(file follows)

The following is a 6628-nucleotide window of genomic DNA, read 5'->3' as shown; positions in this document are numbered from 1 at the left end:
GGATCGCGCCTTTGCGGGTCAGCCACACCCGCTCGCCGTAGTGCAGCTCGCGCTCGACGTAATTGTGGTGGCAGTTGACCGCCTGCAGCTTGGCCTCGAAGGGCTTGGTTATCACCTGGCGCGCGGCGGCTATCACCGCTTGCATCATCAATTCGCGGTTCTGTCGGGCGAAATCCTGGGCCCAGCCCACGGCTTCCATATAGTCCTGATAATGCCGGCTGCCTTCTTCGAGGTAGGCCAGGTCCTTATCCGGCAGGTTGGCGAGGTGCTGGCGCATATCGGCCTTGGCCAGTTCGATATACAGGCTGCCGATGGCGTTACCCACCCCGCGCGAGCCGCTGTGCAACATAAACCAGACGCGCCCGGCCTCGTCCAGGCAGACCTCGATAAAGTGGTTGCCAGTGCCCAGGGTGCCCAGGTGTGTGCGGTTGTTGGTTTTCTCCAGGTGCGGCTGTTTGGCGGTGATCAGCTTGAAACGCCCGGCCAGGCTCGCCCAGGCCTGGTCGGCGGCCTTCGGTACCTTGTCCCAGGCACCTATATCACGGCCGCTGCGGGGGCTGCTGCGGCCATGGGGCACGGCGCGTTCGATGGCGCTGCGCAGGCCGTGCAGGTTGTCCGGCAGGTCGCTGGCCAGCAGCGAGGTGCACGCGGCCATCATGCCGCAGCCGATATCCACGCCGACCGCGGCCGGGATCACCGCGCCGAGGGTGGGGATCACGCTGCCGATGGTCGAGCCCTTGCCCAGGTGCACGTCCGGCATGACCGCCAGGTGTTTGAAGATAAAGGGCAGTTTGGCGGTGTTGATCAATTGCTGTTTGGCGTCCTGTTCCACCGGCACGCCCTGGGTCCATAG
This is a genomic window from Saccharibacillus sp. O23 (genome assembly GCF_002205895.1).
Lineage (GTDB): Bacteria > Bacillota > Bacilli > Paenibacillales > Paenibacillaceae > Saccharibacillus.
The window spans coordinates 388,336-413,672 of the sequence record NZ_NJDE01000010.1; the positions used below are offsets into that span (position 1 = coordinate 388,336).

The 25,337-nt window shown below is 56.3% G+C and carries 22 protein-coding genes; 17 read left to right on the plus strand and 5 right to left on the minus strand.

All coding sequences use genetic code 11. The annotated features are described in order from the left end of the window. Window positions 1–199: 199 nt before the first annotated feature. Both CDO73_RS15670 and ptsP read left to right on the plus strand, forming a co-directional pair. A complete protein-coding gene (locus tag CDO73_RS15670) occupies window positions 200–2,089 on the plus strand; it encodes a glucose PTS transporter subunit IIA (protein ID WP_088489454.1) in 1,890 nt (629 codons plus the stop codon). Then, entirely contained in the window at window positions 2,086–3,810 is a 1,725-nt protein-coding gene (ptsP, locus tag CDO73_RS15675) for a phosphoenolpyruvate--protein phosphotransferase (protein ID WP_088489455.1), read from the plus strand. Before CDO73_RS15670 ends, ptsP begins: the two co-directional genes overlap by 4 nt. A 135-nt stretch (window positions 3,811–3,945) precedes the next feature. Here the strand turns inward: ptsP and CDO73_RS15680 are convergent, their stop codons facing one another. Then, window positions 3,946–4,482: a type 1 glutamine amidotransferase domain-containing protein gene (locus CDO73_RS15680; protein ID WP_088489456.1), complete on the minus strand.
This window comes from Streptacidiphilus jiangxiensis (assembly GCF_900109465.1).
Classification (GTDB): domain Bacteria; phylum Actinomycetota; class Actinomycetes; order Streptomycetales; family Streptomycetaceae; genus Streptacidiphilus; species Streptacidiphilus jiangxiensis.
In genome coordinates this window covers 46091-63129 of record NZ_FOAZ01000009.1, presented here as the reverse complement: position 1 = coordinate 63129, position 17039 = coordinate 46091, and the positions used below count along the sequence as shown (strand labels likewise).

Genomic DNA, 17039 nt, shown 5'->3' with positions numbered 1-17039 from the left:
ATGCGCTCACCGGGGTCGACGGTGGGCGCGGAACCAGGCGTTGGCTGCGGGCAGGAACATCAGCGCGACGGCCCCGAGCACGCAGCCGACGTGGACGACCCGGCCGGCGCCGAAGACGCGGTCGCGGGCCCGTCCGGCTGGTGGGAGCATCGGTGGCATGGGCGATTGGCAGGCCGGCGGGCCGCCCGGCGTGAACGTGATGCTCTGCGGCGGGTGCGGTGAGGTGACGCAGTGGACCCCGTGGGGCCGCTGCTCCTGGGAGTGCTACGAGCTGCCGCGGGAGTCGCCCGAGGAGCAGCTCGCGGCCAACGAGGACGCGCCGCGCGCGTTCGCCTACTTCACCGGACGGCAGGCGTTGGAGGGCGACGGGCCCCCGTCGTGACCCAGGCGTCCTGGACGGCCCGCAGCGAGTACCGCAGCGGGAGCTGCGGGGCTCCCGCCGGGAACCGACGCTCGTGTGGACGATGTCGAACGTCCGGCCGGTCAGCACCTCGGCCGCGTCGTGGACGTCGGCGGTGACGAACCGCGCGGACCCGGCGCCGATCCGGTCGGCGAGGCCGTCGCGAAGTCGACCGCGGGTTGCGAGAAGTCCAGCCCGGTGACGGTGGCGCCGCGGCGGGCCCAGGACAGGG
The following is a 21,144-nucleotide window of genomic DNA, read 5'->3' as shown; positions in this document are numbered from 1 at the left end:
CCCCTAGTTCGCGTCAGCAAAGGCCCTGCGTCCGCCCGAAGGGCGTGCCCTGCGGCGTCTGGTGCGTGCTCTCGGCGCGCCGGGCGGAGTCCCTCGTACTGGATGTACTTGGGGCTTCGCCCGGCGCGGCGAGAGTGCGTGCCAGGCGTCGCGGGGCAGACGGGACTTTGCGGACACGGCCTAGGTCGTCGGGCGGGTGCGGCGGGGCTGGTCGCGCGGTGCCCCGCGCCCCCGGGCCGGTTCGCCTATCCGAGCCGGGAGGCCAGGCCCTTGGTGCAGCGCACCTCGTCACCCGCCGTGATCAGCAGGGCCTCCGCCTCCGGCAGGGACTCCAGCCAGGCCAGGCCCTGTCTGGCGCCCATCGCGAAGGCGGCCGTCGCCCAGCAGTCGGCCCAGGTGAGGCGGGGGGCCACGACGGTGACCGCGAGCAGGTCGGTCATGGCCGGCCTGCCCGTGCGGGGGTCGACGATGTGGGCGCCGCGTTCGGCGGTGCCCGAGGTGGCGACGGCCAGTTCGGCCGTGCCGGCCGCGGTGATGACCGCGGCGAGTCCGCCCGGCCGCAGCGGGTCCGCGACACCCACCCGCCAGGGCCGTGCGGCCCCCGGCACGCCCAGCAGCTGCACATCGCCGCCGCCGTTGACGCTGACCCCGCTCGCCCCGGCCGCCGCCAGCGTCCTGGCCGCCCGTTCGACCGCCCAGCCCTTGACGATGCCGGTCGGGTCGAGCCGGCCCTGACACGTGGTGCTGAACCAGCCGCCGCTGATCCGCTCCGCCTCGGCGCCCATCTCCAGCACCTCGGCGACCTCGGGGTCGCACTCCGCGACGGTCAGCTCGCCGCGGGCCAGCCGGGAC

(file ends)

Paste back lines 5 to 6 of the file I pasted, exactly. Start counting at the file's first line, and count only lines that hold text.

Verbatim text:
The window spans coordinates 388,336-413,672 of the sequence record NZ_NJDE01000010.1; the positions used below are offsets into that span (position 1 = coordinate 388,336).

The 25,337-nt window shown below is 56.3% G+C and carries 22 protein-coding genes; 17 read left to right on the plus strand and 5 right to left on the minus strand.